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December 17, 2019
Tail coverage is a term that may not be part of your daily vocabulary until you are considering something such as moving insurance carriers, or an individual medical provider is questioning retiring or leaving from practice. In order to respond accordingly, you must understand the type of professional liability coverage that your organization purchases. These policies are typically written as occurrence or claims-made coverage.
A claims-made policy covers an insured for incidents that occurred after the inception or retroactive coverage date of the policy and is reported to the insurance company while the policy is still in effect. The retroactive date is the date defining the beginning of the coverage period for the claims-made policy. This date should be maintained on all subsequent policies in order to minimize any gaps in coverage.
If an organization is continuing with a claims-made policy, but is considering changing insurance carriers, a new retroactive date may need to be established and an extended reporting period endorsement or “tail coverage” may need to be purchased to avoid any lapse in coverage. Tail coverage, synonymous with an extended reporting period endorsement, permits coverage for claims that are made after the policy period has expired or has been cancelled, provided the incident giving rise to the claim took place during the policy term.
An occurrence policy, which is less common, covers an insured for incidents that occur during a policy period, regardless of when the incident is reported to the carrier or when a claim has been filed. The date that the injury or claim occurred determines the applicable policy period. Unlike a claims-made policy, there is no need for an organization to obtain tail coverage when there may be a decision to change insurance carriers or if a provider departs from your organization.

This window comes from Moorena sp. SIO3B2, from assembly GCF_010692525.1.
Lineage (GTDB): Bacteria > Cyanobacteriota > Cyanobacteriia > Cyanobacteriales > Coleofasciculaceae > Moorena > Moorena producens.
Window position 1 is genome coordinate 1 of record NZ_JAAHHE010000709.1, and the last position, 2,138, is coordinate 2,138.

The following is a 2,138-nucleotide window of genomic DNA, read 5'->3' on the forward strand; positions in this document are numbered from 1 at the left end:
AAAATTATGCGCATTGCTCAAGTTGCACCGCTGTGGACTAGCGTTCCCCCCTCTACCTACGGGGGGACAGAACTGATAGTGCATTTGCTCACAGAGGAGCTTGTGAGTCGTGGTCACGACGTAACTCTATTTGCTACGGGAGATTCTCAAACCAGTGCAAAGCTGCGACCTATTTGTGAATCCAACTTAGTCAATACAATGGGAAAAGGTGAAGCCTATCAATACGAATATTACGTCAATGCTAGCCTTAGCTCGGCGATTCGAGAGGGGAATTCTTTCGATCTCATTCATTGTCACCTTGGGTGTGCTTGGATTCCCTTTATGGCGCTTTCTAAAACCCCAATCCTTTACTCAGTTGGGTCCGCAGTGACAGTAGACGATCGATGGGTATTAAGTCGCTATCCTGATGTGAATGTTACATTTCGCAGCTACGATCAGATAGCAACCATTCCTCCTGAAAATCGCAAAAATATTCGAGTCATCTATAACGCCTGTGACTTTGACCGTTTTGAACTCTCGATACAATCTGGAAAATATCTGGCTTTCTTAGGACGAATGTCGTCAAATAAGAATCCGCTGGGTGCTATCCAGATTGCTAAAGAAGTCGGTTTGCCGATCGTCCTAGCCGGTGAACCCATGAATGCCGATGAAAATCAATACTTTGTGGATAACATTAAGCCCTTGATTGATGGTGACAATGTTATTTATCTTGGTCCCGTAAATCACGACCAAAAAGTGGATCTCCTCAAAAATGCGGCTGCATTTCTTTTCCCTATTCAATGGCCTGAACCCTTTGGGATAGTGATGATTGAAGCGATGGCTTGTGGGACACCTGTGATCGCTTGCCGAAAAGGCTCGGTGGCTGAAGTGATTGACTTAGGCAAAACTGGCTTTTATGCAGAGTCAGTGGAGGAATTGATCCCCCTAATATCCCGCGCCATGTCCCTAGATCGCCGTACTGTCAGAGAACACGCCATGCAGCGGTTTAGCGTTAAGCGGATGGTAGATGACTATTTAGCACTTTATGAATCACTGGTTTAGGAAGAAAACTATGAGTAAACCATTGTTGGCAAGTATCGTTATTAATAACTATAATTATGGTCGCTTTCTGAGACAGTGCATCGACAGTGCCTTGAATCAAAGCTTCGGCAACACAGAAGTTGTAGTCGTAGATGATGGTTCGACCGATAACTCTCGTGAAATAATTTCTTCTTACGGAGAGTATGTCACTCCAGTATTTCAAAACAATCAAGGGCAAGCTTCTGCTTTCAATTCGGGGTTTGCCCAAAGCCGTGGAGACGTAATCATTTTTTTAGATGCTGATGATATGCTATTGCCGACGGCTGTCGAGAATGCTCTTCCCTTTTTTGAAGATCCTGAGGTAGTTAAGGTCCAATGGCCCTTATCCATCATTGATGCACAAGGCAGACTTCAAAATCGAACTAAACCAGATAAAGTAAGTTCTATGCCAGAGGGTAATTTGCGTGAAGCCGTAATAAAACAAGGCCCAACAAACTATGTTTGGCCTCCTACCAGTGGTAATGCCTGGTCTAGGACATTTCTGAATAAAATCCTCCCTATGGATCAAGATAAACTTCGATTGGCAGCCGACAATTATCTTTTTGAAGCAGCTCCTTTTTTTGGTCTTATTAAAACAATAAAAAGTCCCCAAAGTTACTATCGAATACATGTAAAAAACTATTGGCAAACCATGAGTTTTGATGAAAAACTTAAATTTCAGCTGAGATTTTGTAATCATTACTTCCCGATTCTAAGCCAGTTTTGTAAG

Whether a provider is employed or contracted may also have an impact on tail endorsement requirements. Typically for an organization that purchases a claims-made policy and employs their medical providers, tail coverage is built into their premium. Therefore, a tail policy would not be required, since claims that occurred while the policy was active and during the provider’s scope of employment would be covered, regardless of when reported. However, for those providers who are contracted and/or considering departing, a tail may not always be included in the claims-made policy premium and will be contingent on the language in the contract and agreement with the insurer.
In order reduce any ambiguity that staff may have about the organization’s insurance structure, consider the following:
For more questions on tail coverage and how it relates to your specific program, contact Healthcare Practice Group.
To learn more about claims-made policies, view our vlog Reporting a Claims-made Policy.
Danielle Donovan is Parker, Smith & Feek’s Clinical Risk Manager, dedicated to helping improve our healthcare clients’ operations and mitigate risks. She publishes regular articles to support this effort and provide unbiased advice on issues facing all types of healthcare organizations. Stay tuned for her next installment, and contact Parker, Smith & Feek’s Healthcare Practice Group if you would like to learn more.
The views and opinions expressed within are those of the author(s) and do not necessarily reflect the official policy or position of Parker, Smith & Feek. While every effort has been taken in compiling this information to ensure that its contents are totally accurate, neither the publisher nor the author can accept liability for any inaccuracies or changed circumstances of any information herein or for the consequences of any reliance placed upon it.